So, Friday morning I was driving down the street on the way to work. As normal I tuned in to Magic 102 to listen to the current antics when a special Jackie Reed insider interrupted the airwaves. I turn the volume up just a little to get an earful of the most outrageous comment I have ever heard.
The broadcast was in response to an article written in The NY Times by Alice Randall http://www.nytimes.com/2012/05/06/opinion/sunday/why-black-women-are-fat.html. To sum things up Ms. Randall has proclaimed that it is some sort of subconscious wish for black women to want to be overweight to in some way be more like their grandmothers (which was a statement made on the broadcast not in her article). She also mentioned that black men start to worry if their black wives lose weight versus white women worrying that their white husbands will leave them if they gain. She also goes on to prove her case by incorporating a quote from a book titled “The Embodiment of Disobedience: Fat Black Women’s Unruly Political bodies”.In short the quote suggests that black fat is a resistance against oppression.
After fuming over the words spoken, that were riddled with generalizations and stereotypes, I thought all weekend about the reason for “black fat” as they like to call it. First things first, I thought obesity affected more than just BLACK WOMEN. Nearly 1/3 of the U.S. suffer from obesity and of those 1/3, Black women lead by 45.5% versus Hispanics at 36% and Whites at 30%. Those numbers all prove to me that being overweight is an AMERICAN issue not a “black” issue. Yes black women lead but only by a little less than 15%. I believe that once America stops labeling and pointing the finger at various races and look at the bigger picture, we could tackle the problem.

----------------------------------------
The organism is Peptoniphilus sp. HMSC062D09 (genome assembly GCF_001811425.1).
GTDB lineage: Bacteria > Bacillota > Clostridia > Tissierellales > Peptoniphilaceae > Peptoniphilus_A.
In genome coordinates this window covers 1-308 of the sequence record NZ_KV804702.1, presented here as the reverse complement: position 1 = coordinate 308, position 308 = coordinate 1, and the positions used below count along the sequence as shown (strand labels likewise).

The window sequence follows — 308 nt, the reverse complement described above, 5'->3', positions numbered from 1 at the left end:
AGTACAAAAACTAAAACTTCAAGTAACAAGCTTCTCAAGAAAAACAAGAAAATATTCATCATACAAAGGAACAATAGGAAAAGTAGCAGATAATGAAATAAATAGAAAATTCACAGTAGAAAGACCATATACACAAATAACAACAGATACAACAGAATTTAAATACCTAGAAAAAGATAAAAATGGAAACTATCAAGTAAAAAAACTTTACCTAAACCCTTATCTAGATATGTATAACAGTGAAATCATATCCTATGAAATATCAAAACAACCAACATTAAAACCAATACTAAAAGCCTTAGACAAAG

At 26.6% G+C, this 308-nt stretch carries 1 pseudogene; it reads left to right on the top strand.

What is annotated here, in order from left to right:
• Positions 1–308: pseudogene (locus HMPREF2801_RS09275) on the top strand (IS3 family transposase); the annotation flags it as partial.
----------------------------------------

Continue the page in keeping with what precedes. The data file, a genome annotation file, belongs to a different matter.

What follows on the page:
I honestly believe that obesity has several varying factors: lack of education on healthy eating, (including the belief that all healthy foods are nasty and bland lacking taste), buying into the stigma that if members of your family are fat you should face and accept the inevitable that you will be too, using food as an emotional outlet and real health conditions (hypothyroidism, food sensitivity, cushing’s syndrome, organ disease etc..)
As far as the statement that SOME African American women are overweight because they want to be, personally I disagree. No one WANTS to be fat. I grew up overweight for half of my life (and am still battling the bulge) and trust me it is not a nice thing hearing whispers about you as you enter the room. I recall walking home one day (in my predominantly black neighborhood) holding back tears after listening to two black men taunt me by saying look at that jelly roll so on and so forth.
Honestly, I didn’t know why I was 230 lbs at 21 (standing at only 5’1). The more obvious reason to everyone else was that I ate too much but it was SO much deeper than that. I was repressing emotions, dealing with pain from childhood trauma, and in survival mode. I didn’t know that at a certain height and weight if you consume x numbers of calories you will gain. Sounds simple but I wasn’t taught how to control the eating. More than that, I wasn’t taught how to deal with the pain that weighed in my spirit so heavily (which showed itself outward). I was crying out for help one plate at a time. NO ONE HEARD ME.
It wasn’t until a church fast that I learned the healthier way to eat, and the fact that I LOVED it so much. Eating brown rice instead of white rice really did not have much of a difference in taste. Choosing to consume lean meats, fish and exercising! Now I love to go on a walk or jogging, and guess what, my stress levels actually decreased as a result. The real turn around was when I discovered that I had been in a continual coping pattern adopted at 10 years of age. I emotionally ate. Whenever there was a change I didn’t like or a situation that I felt violated my life (meaning I had no control over it) I would eat past the point of no return, completely ignoring my body telling me that it had enough. Food was my escape and even now, it is a serious battle. When something negative happens I want to yield to the enticement of getting a bowl of ice cream and letting the good times roll. However, I weigh the cost (and pray for self-control!) Most days I win and some days I lose BUT I have made a bold statement that I will never return to the weight I was and will continue to shed the pounds until I get to the DESIRED weight for me and my health.